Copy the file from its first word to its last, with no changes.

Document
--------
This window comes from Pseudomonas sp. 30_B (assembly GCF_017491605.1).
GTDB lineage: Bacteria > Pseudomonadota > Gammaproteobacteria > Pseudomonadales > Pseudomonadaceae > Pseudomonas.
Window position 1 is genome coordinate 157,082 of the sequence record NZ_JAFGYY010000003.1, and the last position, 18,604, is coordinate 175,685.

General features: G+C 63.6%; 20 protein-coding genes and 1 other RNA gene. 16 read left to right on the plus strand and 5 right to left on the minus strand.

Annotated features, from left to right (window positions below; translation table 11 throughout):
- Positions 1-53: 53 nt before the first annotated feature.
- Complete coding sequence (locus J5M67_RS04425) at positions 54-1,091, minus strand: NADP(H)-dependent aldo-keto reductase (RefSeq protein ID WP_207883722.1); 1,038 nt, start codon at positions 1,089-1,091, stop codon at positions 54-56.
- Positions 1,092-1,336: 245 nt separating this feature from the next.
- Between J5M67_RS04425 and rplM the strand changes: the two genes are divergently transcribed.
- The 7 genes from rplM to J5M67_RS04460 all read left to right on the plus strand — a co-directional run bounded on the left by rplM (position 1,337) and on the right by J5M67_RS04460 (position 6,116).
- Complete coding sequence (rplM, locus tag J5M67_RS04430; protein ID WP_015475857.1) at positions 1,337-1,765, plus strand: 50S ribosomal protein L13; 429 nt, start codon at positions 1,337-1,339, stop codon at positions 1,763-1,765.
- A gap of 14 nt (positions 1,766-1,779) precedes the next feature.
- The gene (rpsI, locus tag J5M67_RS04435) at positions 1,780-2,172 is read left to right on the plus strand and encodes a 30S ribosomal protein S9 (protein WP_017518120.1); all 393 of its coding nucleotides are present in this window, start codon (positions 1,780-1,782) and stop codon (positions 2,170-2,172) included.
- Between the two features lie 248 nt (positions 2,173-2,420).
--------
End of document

This window comes from Pseudomonas sp. 30_B (assembly GCF_017491605.1).
GTDB lineage: Bacteria > Pseudomonadota > Gammaproteobacteria > Pseudomonadales > Pseudomonadaceae > Pseudomonas.
Window position 1 is genome coordinate 157,082 of the sequence record NZ_JAFGYY010000003.1, and the last position, 18,604, is coordinate 175,685.

General features: G+C 63.6%; 20 protein-coding genes and 1 other RNA gene. 16 read left to right on the plus strand and 5 right to left on the minus strand.

Annotated features, from left to right (window positions below; translation table 11 throughout):
- Positions 1-53: 53 nt before the first annotated feature.
- Complete coding sequence (locus J5M67_RS04425) at positions 54-1,091, minus strand: NADP(H)-dependent aldo-keto reductase (RefSeq protein ID WP_207883722.1); 1,038 nt, start codon at positions 1,089-1,091, stop codon at positions 54-56.
- Positions 1,092-1,336: 245 nt separating this feature from the next.
- Between J5M67_RS04425 and rplM the strand changes: the two genes are divergently transcribed.
- The 7 genes from rplM to J5M67_RS04460 all read left to right on the plus strand — a co-directional run bounded on the left by rplM (position 1,337) and on the right by J5M67_RS04460 (position 6,116).
- Complete coding sequence (rplM, locus tag J5M67_RS04430; protein ID WP_015475857.1) at positions 1,337-1,765, plus strand: 50S ribosomal protein L13; 429 nt, start codon at positions 1,337-1,339, stop codon at positions 1,763-1,765.
- A gap of 14 nt (positions 1,766-1,779) precedes the next feature.
- The gene (rpsI, locus tag J5M67_RS04435) at positions 1,780-2,172 is read left to right on the plus strand and encodes a 30S ribosomal protein S9 (protein WP_017518120.1); all 393 of its coding nucleotides are present in this window, start codon (positions 1,780-1,782) and stop codon (positions 2,170-2,172) included.
- Between the two features lie 248 nt (positions 2,173-2,420).